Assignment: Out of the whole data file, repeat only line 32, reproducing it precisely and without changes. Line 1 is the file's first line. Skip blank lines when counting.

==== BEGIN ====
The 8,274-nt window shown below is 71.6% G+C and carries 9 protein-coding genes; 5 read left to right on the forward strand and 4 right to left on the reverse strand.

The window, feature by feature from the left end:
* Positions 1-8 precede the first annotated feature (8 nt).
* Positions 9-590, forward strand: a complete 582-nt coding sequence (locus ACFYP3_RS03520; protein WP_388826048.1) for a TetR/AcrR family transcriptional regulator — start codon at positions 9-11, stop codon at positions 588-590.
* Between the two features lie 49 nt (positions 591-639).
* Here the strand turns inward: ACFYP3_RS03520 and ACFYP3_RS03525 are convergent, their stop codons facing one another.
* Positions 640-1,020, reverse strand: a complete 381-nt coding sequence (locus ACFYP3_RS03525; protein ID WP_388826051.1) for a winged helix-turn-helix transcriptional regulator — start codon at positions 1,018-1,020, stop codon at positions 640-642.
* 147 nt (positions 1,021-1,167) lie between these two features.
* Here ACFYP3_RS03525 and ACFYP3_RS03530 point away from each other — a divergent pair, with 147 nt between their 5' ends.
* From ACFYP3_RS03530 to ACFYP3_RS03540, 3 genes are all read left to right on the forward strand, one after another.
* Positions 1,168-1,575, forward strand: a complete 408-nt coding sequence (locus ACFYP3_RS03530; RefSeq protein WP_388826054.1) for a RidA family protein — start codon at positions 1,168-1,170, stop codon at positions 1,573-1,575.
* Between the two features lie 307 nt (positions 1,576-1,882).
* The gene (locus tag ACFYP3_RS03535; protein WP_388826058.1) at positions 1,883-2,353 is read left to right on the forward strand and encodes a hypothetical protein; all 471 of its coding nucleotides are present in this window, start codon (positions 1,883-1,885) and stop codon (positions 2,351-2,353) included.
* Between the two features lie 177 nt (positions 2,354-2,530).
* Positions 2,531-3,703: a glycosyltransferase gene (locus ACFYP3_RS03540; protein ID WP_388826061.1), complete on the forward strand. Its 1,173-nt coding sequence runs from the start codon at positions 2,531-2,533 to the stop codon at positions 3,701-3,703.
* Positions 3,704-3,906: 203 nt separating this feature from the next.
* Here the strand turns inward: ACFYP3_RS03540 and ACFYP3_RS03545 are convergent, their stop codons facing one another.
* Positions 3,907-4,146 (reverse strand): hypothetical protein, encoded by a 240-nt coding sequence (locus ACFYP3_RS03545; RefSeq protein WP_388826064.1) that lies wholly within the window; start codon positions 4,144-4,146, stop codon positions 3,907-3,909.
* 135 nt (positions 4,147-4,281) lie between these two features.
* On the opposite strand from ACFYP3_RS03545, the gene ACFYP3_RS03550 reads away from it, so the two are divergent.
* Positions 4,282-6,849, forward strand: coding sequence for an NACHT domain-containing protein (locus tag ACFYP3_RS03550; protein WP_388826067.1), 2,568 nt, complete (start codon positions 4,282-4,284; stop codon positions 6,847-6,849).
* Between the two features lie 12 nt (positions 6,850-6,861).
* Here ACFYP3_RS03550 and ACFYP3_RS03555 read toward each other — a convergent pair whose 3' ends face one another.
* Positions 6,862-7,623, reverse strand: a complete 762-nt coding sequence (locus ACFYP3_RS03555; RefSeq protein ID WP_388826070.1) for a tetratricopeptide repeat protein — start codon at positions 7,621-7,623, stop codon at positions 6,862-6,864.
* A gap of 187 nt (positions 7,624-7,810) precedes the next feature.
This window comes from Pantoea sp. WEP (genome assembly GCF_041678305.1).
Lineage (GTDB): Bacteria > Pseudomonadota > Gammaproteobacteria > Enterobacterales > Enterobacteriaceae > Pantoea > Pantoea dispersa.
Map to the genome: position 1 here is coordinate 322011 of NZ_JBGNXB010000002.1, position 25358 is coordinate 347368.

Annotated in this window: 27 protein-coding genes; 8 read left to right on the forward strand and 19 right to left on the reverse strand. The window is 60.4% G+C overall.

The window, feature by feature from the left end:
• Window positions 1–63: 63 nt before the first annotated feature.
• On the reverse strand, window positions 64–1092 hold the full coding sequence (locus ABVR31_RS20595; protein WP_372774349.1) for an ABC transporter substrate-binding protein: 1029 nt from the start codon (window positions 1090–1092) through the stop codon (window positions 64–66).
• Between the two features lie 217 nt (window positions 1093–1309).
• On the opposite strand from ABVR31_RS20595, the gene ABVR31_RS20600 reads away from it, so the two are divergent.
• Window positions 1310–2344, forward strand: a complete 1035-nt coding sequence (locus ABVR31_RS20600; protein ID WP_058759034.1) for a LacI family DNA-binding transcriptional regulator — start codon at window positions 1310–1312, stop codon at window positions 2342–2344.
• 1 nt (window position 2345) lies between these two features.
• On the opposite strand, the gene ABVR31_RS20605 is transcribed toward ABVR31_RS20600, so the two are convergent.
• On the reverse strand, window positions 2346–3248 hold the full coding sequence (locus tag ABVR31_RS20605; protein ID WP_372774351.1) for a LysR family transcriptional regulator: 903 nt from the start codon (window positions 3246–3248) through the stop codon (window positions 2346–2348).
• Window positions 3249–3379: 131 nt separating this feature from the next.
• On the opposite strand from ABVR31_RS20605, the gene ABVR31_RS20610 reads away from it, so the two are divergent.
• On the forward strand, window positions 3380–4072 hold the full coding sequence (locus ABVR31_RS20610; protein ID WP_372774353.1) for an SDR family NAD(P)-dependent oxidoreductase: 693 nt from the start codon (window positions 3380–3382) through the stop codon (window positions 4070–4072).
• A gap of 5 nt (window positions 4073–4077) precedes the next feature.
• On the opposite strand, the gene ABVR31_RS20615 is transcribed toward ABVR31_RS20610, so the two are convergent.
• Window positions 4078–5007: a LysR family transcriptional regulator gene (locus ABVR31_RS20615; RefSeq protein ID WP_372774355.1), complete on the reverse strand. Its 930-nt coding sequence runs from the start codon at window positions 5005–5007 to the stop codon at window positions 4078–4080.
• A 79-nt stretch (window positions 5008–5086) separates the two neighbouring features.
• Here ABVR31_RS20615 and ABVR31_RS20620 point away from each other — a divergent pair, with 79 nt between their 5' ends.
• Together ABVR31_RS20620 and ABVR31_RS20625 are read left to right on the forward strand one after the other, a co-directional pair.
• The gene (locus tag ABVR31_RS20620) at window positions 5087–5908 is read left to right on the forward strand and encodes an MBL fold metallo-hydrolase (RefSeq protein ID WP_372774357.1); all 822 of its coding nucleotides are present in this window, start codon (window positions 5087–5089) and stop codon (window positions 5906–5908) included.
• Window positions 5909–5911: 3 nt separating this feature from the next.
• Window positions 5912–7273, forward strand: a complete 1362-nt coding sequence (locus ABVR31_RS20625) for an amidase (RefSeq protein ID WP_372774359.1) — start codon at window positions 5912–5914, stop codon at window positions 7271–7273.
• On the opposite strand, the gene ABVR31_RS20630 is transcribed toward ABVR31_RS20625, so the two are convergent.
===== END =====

• On the reverse strand, window positions 64–1092 hold the full coding sequence (locus ABVR31_RS20595; protein WP_372774349.1) for an ABC transporter substrate-binding protein: 1029 nt from the start codon (window positions 1090–1092) through the stop codon (window positions 64–66).